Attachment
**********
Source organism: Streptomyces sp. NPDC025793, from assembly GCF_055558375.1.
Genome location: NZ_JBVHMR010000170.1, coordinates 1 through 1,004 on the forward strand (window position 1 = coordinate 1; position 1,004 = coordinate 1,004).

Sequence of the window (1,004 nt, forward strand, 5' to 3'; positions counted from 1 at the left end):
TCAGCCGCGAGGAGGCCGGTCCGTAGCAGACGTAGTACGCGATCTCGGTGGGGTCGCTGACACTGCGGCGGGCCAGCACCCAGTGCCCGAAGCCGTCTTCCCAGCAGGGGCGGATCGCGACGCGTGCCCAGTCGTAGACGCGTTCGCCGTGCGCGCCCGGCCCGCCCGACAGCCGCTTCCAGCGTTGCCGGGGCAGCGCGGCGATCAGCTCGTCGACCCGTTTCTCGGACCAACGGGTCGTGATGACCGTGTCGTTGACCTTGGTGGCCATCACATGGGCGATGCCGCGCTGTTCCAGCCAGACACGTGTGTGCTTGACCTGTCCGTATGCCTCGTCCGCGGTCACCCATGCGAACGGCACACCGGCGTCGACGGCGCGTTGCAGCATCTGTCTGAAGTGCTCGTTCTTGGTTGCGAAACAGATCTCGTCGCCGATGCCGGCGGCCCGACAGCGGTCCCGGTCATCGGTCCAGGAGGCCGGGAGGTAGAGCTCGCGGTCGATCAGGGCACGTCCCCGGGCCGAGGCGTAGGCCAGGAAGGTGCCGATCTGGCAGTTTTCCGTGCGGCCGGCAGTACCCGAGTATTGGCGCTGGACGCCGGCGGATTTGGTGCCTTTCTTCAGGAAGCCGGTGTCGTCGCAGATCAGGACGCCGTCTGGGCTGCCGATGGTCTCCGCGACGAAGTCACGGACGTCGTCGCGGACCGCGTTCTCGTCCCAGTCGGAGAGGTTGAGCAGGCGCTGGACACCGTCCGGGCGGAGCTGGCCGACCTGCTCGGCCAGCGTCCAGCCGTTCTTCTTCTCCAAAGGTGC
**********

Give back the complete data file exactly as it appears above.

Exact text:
Source organism: Streptomyces sp. NPDC025793, from assembly GCF_055558375.1.
Genome location: NZ_JBVHMR010000170.1, coordinates 1 through 1,004 on the forward strand (window position 1 = coordinate 1; position 1,004 = coordinate 1,004).

Sequence of the window (1,004 nt, forward strand, 5' to 3'; positions counted from 1 at the left end):
TCAGCCGCGAGGAGGCCGGTCCGTAGCAGACGTAGTACGCGATCTCGGTGGGGTCGCTGACACTGCGGCGGGCCAGCACCCAGTGCCCGAAGCCGTCTTCCCAGCAGGGGCGGATCGCGACGCGTGCCCAGTCGTAGACGCGTTCGCCGTGCGCGCCCGGCCCGCCCGACAGCCGCTTCCAGCGTTGCCGGGGCAGCGCGGCGATCAGCTCGTCGACCCGTTTCTCGGACCAACGGGTCGTGATGACCGTGTCGTTGACCTTGGTGGCCATCACATGGGCGATGCCGCGCTGTTCCAGCCAGACACGTGTGTGCTTGACCTGTCCGTATGCCTCGTCCGCGGTCACCCATGCGAACGGCACACCGGCGTCGACGGCGCGTTGCAGCATCTGTCTGAAGTGCTCGTTCTTGGTTGCGAAACAGATCTCGTCGCCGATGCCGGCGGCCCGACAGCGGTCCCGGTCATCGGTCCAGGAGGCCGGGAGGTAGAGCTCGCGGTCGATCAGGGCACGTCCCCGGGCCGAGGCGTAGGCCAGGAAGGTGCCGATCTGGCAGTTTTCCGTGCGGCCGGCAGTACCCGAGTATTGGCGCTGGACGCCGGCGGATTTGGTGCCTTTCTTCAGGAAGCCGGTGTCGTCGCAGATCAGGACGCCGTCTGGGCTGCCGATGGTCTCCGCGACGAAGTCACGGACGTCGTCGCGGACCGCGTTCTCGTCCCAGTCGGAGAGGTTGAGCAGGCGCTGGACACCGTCCGGGCGGAGCTGGCCGACCTGCTCGGCCAGCGTCCAGCCGTTCTTCTTCTCCAAAGGTGC